This was pre-Sandy Hook too. Did the $ fairy show up & throw out millions of $$$ to these communities in the last 3 weeks?
As I posted too, reserve deputies, citizen patrols or FAM-type armed guards are a good idea in theory but what about civil liability or insurance? Who picks up that cost? Who pays the lawyers when there is a ND or a use of force event?
I posted a response to a school security topic a few weeks ago explaining how a sworn deputy had to taser a pregnant 14yr old girl in a school fight.
Ask any police chief or county sheriff(not a guy who's brother knew a woman who dated a state trooper's barber) if they have use of force lawsuits or or if they are concerned about bad PR/civil rights violations.

I'd add that Lt Col(LTC) David Grossman's On Killing(2009 format) is a great read. He researched the topic & offers good insight.

I have serious issues with the "good guys with guns" policy. It's going to take more efforts than that to improve conditions in 2013.
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Old January 8, 2013, 05:48 PM   #82
markj
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I say cut back on spending towards the politicians and use the cash to hire off duty cops.
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Old January 8, 2013, 10:05 PM   #83
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^ That's what I was going to suggest!

Marginally decrease politicians pay and put it towards more officers or security measures in our schools. Politicians get paid around 6-figures anyway, they could use a paycut since they hardly do us any good...
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Old January 8, 2013, 10:38 PM   #84
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Fiscal cliff, pay cut...

If you followed the "fiscal cliff" news story, you'd already know that part of the agreement included a cut of the projected pay increase for law makers.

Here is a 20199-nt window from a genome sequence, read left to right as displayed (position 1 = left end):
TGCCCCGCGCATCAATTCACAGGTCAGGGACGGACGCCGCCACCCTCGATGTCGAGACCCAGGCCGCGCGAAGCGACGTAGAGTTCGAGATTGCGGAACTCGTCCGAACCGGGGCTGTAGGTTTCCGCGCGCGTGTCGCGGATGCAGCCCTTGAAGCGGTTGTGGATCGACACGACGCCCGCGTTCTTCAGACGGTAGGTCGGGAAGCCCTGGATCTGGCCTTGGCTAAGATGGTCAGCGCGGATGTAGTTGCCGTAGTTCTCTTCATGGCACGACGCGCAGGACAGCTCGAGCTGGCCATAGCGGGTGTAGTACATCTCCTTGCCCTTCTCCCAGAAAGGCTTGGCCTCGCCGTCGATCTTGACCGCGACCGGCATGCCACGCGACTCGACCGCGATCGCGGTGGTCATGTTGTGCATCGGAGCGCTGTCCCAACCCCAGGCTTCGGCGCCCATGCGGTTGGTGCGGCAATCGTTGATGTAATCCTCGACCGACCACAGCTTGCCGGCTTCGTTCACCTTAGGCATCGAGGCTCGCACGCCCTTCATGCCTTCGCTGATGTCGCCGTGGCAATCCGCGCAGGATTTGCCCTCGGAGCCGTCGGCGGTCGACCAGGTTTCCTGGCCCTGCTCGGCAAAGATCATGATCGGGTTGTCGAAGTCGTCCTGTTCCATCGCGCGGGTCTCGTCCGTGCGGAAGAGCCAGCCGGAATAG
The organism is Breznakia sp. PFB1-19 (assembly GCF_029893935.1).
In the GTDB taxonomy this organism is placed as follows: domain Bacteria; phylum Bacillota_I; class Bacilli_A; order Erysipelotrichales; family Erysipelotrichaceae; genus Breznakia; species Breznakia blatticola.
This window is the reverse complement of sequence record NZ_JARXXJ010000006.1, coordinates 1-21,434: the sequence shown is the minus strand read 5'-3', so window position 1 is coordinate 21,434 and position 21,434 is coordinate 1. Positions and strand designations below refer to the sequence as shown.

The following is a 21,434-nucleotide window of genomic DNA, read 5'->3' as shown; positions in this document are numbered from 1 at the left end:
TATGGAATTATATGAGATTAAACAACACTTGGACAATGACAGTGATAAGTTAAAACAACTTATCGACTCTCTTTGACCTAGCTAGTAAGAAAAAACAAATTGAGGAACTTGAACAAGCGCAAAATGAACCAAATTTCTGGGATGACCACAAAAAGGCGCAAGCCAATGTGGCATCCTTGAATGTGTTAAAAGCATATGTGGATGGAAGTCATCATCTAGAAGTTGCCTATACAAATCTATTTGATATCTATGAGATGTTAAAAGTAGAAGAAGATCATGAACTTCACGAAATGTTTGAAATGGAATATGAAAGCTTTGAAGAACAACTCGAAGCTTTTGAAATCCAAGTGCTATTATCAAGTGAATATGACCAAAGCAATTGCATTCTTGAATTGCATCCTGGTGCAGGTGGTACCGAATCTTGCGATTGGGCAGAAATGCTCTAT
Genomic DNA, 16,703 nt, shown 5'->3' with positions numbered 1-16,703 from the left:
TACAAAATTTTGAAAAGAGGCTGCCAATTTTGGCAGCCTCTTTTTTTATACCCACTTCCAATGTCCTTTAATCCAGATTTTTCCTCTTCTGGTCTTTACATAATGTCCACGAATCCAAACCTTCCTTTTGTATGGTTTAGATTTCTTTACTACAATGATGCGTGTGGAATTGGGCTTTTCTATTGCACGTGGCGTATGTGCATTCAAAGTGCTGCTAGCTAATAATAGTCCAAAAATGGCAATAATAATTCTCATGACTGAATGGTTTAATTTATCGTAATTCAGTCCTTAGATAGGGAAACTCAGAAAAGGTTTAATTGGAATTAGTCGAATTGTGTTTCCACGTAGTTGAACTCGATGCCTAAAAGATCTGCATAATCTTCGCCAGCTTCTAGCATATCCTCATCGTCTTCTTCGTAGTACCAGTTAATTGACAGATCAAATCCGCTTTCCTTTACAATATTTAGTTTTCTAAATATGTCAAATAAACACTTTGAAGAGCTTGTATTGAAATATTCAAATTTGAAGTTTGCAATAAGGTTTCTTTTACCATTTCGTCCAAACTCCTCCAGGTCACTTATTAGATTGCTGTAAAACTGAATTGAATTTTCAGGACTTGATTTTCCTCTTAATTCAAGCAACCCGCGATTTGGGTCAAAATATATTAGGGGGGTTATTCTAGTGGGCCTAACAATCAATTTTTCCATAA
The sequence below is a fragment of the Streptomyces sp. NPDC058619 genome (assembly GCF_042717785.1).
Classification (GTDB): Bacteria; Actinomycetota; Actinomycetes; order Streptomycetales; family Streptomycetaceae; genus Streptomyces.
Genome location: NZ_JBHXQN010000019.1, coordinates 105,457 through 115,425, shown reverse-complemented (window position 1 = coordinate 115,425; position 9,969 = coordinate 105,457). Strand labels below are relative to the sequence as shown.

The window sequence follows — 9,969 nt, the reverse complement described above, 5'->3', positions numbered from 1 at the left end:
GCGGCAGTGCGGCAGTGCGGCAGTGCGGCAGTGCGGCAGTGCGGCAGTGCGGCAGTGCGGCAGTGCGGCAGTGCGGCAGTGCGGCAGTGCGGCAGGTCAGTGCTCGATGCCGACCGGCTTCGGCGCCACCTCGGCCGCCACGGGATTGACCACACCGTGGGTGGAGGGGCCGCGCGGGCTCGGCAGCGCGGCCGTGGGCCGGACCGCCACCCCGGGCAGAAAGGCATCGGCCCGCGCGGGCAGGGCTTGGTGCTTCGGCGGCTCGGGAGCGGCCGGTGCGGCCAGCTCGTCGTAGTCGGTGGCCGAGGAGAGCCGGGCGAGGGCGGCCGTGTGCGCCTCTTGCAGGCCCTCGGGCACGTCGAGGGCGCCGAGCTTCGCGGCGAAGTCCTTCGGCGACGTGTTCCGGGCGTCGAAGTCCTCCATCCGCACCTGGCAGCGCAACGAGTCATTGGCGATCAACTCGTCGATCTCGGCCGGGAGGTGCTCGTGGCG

$ or procurement issues are not taken lightly by politicos. They have to do things a year to 2 years in advance. In a natural disaster like Super Storm Sandy or Katrina there are funds but that comes out of the FEMA/disaster $.
The poor economy & lack of $ is a burden to all US communities, big & small.

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Old January 8, 2013, 11:14 PM   #85
Aguila Blanca
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Quote:
Originally Posted by ClydeFrog
As I posted too, reserve deputies, citizen patrols or FAM-type armed guards are a good idea in theory but what about civil liability or insurance? Who picks up that cost? Who pays the lawyers when there is a ND or a use of force event?
What civil liability? If the states change their laws to allow anyone with a carry permit to carry on school grounds, there is no "civil liability" for a municipality or a school for failing to prohibit people from engaging in lawful activity.

"Use of force event"? What are you talking about? We're discussing securing schools against armed incursions. We aren't talking about making parents and/or community volunteers into school corridor monitors. Behavior of the students while in school has always been the purview of the teachers and administration and would continue to be. The armed volunteers would only be there to repel boarders.

Rules of engagement would be dirt simple" Leave the students alone. If someone shows up at the door and starts shooting ... shoot back.

Quote:
Originally Posted by ClydeFrog
I'd add that Lt Col(LTC) David Grossman's On Killing(2009 format) is a great read. He researched the topic & offers good insight.
Yes, he does offer good insights. If you have read his book, why are you opposed to anything that might succeed in adding a layer or two of security? "Layering" is one of his key strategems.
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Old January 8, 2013, 11:29 PM   #86